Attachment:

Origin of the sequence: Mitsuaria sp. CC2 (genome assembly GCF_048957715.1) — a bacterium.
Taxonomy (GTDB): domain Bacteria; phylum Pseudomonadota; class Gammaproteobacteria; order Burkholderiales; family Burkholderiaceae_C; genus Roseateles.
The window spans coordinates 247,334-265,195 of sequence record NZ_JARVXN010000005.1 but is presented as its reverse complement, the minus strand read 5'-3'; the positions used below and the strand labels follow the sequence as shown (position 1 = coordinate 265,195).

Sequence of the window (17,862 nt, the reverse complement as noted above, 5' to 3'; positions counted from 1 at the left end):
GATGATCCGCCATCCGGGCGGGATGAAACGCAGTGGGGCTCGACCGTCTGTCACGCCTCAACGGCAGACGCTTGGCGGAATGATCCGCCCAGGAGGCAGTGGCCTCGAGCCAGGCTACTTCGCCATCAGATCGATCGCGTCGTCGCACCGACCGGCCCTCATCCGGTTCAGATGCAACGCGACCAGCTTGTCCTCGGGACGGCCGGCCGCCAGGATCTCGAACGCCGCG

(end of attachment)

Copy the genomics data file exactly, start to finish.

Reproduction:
Origin of the sequence: Mitsuaria sp. CC2 (genome assembly GCF_048957715.1) — a bacterium.
Taxonomy (GTDB): domain Bacteria; phylum Pseudomonadota; class Gammaproteobacteria; order Burkholderiales; family Burkholderiaceae_C; genus Roseateles.
The window spans coordinates 247,334-265,195 of sequence record NZ_JARVXN010000005.1 but is presented as its reverse complement, the minus strand read 5'-3'; the positions used below and the strand labels follow the sequence as shown (position 1 = coordinate 265,195).

Sequence of the window (17,862 nt, the reverse complement as noted above, 5' to 3'; positions counted from 1 at the left end):
GATGATCCGCCATCCGGGCGGGATGAAACGCAGTGGGGCTCGACCGTCTGTCACGCCTCAACGGCAGACGCTTGGCGGAATGATCCGCCCAGGAGGCAGTGGCCTCGAGCCAGGCTACTTCGCCATCAGATCGATCGCGTCGTCGCACCGACCGGCCCTCATCCGGTTCAGATGCAACGCGACCAGCTTGTCCTCGGGACGGCCGGCCGCCAGGATCTCGAACGCCGCG